115th Annual Conference - Honolulu, Hawaii
Friday, November 10 - Sunday, November 12, 2017

Zulaikha’s Reverted Gaze

Claudia Yaghoobi, University of North Carolina, Chapel Hill

In this presentation, in addition to excerpts from Jami’s Yusuf and Zulaikha, I will examine a few paintings, tile works, and carpets, telling the story of the same scene where putting Yusuf on display, Zulaikha makes Yusuf become the object of the Egyptian women’s gaze and desire, thus reversing the typical male gaze to a female one, and the disruption of the familiar female-passive and male-active gender roles. Given that Yusuf was a prophet, the visual observation of him was to lead to the contemplation of the divine. 

Proposal:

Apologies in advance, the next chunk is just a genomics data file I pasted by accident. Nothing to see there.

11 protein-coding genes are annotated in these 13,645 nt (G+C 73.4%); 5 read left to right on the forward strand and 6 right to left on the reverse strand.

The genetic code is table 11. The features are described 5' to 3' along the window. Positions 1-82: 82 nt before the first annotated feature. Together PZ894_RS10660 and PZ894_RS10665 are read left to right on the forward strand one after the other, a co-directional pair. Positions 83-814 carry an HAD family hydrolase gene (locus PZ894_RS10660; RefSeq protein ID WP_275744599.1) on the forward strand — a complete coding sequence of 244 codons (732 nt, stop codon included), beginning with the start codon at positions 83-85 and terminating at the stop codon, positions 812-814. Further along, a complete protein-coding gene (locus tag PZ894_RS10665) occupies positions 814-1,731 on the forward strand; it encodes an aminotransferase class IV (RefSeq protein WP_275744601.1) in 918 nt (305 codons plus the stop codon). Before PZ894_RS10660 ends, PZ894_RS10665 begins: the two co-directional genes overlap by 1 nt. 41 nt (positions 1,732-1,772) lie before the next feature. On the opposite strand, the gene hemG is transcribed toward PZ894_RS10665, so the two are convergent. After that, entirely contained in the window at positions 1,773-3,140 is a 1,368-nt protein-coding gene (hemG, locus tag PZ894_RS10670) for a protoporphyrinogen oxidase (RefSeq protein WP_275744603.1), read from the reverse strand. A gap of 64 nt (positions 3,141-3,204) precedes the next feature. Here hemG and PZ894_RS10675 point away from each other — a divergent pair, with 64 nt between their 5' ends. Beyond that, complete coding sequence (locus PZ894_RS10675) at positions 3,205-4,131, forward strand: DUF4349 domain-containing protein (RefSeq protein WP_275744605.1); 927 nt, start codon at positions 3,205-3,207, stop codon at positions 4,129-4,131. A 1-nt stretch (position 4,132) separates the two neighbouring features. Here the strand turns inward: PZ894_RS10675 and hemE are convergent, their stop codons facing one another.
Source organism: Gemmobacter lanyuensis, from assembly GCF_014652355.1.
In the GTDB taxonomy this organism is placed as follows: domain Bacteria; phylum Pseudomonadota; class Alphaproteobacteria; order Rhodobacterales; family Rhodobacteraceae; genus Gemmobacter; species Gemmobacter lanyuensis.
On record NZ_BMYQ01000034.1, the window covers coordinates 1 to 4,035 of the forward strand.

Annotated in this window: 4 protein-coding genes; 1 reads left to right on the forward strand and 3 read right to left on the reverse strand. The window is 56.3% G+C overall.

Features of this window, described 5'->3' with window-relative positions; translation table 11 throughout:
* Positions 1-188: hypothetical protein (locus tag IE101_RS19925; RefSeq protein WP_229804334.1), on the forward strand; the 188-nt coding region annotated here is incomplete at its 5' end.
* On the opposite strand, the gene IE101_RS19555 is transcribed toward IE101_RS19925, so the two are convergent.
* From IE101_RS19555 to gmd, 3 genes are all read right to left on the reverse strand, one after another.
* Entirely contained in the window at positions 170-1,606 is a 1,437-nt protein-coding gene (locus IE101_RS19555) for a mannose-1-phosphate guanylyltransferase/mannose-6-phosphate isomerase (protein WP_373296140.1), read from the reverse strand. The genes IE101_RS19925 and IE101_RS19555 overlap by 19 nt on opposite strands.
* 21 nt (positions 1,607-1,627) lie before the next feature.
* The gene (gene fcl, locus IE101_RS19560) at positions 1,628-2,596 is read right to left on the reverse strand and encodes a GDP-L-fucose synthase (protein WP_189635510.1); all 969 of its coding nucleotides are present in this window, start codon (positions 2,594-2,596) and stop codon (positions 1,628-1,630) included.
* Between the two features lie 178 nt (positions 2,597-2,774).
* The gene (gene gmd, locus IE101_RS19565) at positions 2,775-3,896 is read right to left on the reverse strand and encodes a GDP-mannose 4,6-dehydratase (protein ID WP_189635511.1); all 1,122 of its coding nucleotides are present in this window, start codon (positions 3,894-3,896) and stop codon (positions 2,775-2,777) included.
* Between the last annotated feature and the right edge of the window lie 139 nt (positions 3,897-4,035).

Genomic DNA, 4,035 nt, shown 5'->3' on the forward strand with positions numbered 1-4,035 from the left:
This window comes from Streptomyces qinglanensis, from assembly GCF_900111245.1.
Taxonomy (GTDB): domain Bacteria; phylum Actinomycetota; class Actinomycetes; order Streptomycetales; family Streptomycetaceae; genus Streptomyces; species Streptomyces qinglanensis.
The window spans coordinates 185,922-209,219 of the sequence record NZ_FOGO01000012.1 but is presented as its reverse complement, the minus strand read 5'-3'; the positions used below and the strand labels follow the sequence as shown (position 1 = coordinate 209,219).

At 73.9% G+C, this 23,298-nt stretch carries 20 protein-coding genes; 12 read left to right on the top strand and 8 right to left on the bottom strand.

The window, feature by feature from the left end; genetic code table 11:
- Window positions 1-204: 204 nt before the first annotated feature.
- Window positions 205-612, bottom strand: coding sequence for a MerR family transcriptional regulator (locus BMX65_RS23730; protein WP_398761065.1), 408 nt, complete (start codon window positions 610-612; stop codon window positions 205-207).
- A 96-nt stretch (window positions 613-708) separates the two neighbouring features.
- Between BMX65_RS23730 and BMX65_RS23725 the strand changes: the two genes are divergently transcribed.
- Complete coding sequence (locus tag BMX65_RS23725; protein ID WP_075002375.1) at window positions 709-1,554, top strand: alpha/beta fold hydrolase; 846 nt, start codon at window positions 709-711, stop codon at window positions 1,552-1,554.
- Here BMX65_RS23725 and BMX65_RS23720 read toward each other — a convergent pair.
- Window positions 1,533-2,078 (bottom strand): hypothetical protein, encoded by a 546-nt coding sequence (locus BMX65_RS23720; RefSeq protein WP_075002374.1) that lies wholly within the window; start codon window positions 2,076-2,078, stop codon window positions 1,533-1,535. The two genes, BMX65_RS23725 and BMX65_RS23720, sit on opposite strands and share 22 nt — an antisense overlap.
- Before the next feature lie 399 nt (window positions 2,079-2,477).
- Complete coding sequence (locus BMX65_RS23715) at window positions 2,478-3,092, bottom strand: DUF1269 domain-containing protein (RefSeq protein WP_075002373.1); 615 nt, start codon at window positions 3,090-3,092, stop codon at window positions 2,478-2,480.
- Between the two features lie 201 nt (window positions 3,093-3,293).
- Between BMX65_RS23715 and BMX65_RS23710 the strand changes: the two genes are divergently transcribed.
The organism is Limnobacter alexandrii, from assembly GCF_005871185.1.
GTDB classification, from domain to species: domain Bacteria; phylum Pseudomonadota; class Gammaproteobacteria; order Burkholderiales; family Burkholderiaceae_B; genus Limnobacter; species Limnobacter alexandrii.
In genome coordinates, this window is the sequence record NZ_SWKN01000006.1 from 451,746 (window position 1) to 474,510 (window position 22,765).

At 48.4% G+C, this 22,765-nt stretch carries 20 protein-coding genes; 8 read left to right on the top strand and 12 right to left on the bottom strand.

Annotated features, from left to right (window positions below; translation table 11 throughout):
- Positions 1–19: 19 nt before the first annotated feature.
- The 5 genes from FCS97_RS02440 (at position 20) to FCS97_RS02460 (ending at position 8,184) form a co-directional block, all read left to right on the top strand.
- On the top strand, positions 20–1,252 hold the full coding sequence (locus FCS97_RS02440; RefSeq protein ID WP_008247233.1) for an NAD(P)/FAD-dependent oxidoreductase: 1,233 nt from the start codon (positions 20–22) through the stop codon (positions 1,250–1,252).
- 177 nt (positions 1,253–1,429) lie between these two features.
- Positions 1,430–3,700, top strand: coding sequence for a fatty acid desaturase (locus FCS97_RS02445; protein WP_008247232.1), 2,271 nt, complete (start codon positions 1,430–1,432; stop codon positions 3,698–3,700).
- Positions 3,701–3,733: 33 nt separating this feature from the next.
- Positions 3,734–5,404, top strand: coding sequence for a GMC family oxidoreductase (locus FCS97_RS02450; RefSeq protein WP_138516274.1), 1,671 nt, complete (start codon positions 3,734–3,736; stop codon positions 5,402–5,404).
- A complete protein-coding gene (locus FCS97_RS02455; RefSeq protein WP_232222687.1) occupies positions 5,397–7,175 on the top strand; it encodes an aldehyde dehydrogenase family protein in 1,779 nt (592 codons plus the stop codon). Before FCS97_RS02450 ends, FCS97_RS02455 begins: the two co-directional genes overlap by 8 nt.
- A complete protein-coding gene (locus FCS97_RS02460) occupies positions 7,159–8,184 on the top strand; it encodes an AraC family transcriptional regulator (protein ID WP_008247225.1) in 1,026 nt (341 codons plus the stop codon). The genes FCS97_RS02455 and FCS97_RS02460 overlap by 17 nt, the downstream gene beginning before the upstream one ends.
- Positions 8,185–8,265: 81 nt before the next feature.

One of the most significant scenes in the story of Yusuf which also appears in Jami’s Yusuf and Zulaikha is Potiphar’s wife’s, Zulaikha’s, party. In this presentation, in addition to excerpts from Jami’s Yusuf and Zulaikha, I will examine a few paintings from the 16th century and modern day Iran, 19th century tile works, and a modern day carpet, telling the story of the same scene. In this scene when Yusuf enters the reception room, the Egyptian women are so struck by his beauty that they lose control and cut their hands. Zulaikha’s personal temptation turns into a social one through the Egyptian women’s participation in the act. Putting Yusuf on display, Zulaikha makes Yusuf become the object of the Egyptian women’s gaze and desire, thus reversing the typical male gaze to a female one, and the disruption of the familiar female-passive and male-active gender roles not only for a pre-modern reader. Given that Yusuf was a prophet, the visual observation of him was to lead to the contemplation of the divine. This Sufi philosophy was called Shahidbazi or Nazarbazi (gazing at the beauty of adolescent boys). Yusuf’s physical beauty, which is prophetic, is meant to lead these female viewers to contemplation of divine beauty.